Besides receiving a well-grounded education, homeschooled students are taught the values of compassion and kindness in the family – and acceptance towards those who feel unwanted, says Dianne Poisson, mother to Dupuis and her four siblings. Making those who are difficult or unwanted feel loved is perhaps the most important factor in helping people realize the dignity and beauty of life. “It’s so helpful to teach them that the world is a better place if’they show love to all they meet, especially those hardest to love – because they are most often the ones most in need of (it),” Poisson told The Interim.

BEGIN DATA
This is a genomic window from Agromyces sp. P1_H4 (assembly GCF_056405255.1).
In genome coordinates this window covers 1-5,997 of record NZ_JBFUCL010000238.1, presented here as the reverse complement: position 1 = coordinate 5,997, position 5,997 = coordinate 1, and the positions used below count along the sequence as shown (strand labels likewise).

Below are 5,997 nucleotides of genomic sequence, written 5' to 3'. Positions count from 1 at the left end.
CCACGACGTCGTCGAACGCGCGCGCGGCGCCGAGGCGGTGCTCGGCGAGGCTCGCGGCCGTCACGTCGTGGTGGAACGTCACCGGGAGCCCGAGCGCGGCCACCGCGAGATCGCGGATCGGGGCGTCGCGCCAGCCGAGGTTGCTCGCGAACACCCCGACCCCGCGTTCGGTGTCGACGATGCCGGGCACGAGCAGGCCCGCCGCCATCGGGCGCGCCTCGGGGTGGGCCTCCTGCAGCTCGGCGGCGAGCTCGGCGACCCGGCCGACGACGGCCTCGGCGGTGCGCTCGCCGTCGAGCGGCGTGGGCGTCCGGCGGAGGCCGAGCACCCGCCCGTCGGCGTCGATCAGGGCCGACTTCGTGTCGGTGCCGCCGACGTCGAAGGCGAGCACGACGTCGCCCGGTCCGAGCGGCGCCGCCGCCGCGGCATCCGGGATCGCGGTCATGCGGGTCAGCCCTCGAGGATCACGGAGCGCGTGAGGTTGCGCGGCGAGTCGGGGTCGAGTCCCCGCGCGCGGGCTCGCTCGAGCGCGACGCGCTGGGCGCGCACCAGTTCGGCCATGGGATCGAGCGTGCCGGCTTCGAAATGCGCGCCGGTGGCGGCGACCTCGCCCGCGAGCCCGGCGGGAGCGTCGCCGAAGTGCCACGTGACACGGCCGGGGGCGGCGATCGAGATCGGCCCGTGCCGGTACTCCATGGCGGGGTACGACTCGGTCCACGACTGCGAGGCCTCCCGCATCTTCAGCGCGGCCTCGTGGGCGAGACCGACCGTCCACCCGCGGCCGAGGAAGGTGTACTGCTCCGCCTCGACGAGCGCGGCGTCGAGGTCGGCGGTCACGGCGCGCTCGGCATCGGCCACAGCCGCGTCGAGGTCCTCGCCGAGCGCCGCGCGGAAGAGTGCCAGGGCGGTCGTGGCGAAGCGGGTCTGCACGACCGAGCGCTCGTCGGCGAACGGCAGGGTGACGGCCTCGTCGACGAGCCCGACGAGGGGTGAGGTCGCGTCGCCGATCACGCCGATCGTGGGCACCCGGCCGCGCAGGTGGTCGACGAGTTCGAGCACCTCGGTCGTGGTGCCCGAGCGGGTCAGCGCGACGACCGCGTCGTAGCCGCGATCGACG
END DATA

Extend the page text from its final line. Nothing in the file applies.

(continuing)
For many teens, the feeling of a lack of support and lack of fellow young activists prevents them from fully engaging in pro-life activism. Sarah Blake, a 17-year old Toronto homeschooled high school graduate, admits this to be true, but has a strategy to solve the problem. Inspired by Toronto Right to Life and in connection with Student Life Link, she is co-founding a national homeschool pro-life club. Her goal is to create an online network that will connect homeschooled teenagers across the country, and offer them creative ideas and support to help them become involved in the pro-life movement.

“It’s a way to build an army of homeschool pro-life warriors by connecting them, and giving them an opportunity to educate themselves and even challenge each other, keeping each other motivated,” she told The Interim. “Even if you have a homeschool community, (this club) is a way to stop isolation,” and help homeschooled teenagers “feel like they have an impact.”